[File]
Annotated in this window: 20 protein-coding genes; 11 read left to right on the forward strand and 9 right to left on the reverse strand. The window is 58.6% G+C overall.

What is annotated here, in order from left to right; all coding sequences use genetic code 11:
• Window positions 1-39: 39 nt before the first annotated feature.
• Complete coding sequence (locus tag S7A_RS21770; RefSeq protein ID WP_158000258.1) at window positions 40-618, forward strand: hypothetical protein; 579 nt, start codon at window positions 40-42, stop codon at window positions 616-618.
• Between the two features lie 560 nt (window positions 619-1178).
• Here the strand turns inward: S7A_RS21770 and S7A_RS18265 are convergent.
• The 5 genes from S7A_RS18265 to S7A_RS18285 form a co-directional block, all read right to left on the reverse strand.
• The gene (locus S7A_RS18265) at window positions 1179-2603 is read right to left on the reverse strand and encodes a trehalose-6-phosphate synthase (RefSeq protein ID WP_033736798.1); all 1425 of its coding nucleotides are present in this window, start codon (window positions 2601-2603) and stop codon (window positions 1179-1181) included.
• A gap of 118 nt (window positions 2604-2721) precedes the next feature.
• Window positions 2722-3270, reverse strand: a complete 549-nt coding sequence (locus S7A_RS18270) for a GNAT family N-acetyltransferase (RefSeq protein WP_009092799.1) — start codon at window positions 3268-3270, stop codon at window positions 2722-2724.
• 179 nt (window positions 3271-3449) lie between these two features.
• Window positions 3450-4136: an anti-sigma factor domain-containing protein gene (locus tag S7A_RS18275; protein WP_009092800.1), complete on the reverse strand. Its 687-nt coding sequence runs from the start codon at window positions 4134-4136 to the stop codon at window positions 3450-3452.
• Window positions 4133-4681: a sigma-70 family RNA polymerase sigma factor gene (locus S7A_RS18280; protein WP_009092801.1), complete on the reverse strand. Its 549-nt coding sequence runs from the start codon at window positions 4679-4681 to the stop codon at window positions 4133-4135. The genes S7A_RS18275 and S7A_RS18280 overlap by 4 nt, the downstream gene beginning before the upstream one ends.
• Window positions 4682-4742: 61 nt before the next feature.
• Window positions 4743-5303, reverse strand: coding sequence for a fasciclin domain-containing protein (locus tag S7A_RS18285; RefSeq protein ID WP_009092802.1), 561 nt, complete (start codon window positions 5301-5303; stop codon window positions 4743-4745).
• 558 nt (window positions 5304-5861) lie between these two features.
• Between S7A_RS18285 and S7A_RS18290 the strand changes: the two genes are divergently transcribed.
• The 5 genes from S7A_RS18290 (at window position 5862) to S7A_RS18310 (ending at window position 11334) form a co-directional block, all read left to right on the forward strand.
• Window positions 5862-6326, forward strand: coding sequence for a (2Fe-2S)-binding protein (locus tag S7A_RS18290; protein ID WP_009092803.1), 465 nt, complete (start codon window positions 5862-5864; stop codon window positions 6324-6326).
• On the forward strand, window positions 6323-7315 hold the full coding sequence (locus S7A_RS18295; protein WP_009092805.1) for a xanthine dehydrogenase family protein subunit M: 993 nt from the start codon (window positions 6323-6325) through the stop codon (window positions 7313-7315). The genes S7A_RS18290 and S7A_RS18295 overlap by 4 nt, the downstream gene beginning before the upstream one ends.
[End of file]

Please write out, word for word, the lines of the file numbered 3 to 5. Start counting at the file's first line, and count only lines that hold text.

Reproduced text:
• Window positions 1-39: 39 nt before the first annotated feature.
• Complete coding sequence (locus tag S7A_RS21770; RefSeq protein ID WP_158000258.1) at window positions 40-618, forward strand: hypothetical protein; 579 nt, start codon at window positions 40-42, stop codon at window positions 616-618.
• Between the two features lie 560 nt (window positions 619-1178).